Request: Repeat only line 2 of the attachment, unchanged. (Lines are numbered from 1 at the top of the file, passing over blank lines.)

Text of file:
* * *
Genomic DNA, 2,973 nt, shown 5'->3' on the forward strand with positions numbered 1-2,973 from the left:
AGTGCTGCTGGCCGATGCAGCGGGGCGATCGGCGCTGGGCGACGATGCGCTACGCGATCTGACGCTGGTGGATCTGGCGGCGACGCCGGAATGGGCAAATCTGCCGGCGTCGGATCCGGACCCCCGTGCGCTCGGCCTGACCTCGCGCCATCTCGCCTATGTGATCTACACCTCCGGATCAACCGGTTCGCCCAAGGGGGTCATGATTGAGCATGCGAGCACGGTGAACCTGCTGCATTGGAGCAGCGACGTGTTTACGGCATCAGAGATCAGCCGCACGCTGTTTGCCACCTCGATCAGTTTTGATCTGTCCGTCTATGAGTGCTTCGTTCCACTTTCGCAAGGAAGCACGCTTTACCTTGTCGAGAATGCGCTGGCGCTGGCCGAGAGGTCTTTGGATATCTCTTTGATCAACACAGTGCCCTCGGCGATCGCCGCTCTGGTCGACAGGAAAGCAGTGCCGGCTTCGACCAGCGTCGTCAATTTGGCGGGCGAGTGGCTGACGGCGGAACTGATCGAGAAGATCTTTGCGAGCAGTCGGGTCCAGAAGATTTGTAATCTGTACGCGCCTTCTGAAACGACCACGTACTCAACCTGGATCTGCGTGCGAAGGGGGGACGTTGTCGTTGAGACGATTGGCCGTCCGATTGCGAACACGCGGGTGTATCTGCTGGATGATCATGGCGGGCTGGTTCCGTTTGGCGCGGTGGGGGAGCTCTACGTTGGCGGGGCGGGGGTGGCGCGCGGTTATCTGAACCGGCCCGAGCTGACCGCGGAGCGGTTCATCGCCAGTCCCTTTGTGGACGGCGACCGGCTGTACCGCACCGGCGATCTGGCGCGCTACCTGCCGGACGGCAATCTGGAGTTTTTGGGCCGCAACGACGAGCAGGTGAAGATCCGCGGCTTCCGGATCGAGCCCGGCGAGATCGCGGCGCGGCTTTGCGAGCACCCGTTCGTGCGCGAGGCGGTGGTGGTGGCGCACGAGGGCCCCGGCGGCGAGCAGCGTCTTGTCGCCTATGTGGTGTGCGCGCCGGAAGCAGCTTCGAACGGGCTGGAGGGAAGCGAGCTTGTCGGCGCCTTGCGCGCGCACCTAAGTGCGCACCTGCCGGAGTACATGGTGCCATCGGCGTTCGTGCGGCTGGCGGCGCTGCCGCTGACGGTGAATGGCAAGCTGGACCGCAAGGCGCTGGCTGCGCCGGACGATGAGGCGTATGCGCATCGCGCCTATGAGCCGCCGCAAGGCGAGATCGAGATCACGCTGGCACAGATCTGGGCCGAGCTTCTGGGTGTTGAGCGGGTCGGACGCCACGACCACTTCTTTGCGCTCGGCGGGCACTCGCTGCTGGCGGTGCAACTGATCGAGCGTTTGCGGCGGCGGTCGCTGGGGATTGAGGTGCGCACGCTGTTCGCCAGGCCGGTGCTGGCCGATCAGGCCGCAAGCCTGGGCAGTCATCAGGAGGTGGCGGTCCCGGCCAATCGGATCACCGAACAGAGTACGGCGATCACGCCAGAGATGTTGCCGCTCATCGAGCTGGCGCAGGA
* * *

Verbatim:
AGTGCTGCTGGCCGATGCAGCGGGGCGATCGGCGCTGGGCGACGATGCGCTACGCGATCTGACGCTGGTGGATCTGGCGGCGACGCCGGAATGGGCAAATCTGCCGGCGTCGGATCCGGACCCCCGTGCGCTCGGCCTGACCTCGCGCCATCTCGCCTATGTGATCTACACCTCCGGATCAACCGGTTCGCCCAAGGGGGTCATGATTGAGCATGCGAGCACGGTGAACCTGCTGCATTGGAGCAGCGACGTGTTTACGGCATCAGAGATCAGCCGCACGCTGTTTGCCACCTCGATCAGTTTTGATCTGTCCGTCTATGAGTGCTTCGTTCCACTTTCGCAAGGAAGCACGCTTTACCTTGTCGAGAATGCGCTGGCGCTGGCCGAGAGGTCTTTGGATATCTCTTTGATCAACACAGTGCCCTCGGCGATCGCCGCTCTGGTCGACAGGAAAGCAGTGCCGGCTTCGACCAGCGTCGTCAATTTGGCGGGCGAGTGGCTGACGGCGGAACTGATCGAGAAGATCTTTGCGAGCAGTCGGGTCCAGAAGATTTGTAATCTGTACGCGCCTTCTGAAACGACCACGTACTCAACCTGGATCTGCGTGCGAAGGGGGGACGTTGTCGTTGAGACGATTGGCCGTCCGATTGCGAACACGCGGGTGTATCTGCTGGATGATCATGGCGGGCTGGTTCCGTTTGGCGCGGTGGGGGAGCTCTACGTTGGCGGGGCGGGGGTGGCGCGCGGTTATCTGAACCGGCCCGAGCTGACCGCGGAGCGGTTCATCGCCAGTCCCTTTGTGGACGGCGACCGGCTGTACCGCACCGGCGATCTGGCGCGCTACCTGCCGGACGGCAATCTGGAGTTTTTGGGCCGCAACGACGAGCAGGTGAAGATCCGCGGCTTCCGGATCGAGCCCGGCGAGATCGCGGCGCGGCTTTGCGAGCACCCGTTCGTGCGCGAGGCGGTGGTGGTGGCGCACGAGGGCCCCGGCGGCGAGCAGCGTCTTGTCGCCTATGTGGTGTGCGCGCCGGAAGCAGCTTCGAACGGGCTGGAGGGAAGCGAGCTTGTCGGCGCCTTGCGCGCGCACCTAAGTGCGCACCTGCCGGAGTACATGGTGCCATCGGCGTTCGTGCGGCTGGCGGCGCTGCCGCTGACGGTGAATGGCAAGCTGGACCGCAAGGCGCTGGCTGCGCCGGACGATGAGGCGTATGCGCATCGCGCCTATGAGCCGCCGCAAGGCGAGATCGAGATCACGCTGGCACAGATCTGGGCCGAGCTTCTGGGTGTTGAGCGGGTCGGACGCCACGACCACTTCTTTGCGCTCGGCGGGCACTCGCTGCTGGCGGTGCAACTGATCGAGCGTTTGCGGCGGCGGTCGCTGGGGATTGAGGTGCGCACGCTGTTCGCCAGGCCGGTGCTGGCCGATCAGGCCGCAAGCCTGGGCAGTCATCAGGAGGTGGCGGTCCCGGCCAATCGGATCACCGAACAGAGTACGGCGATCACGCCAGAGATGTTGCCGCTCATCGAGCTGGCGCAGGA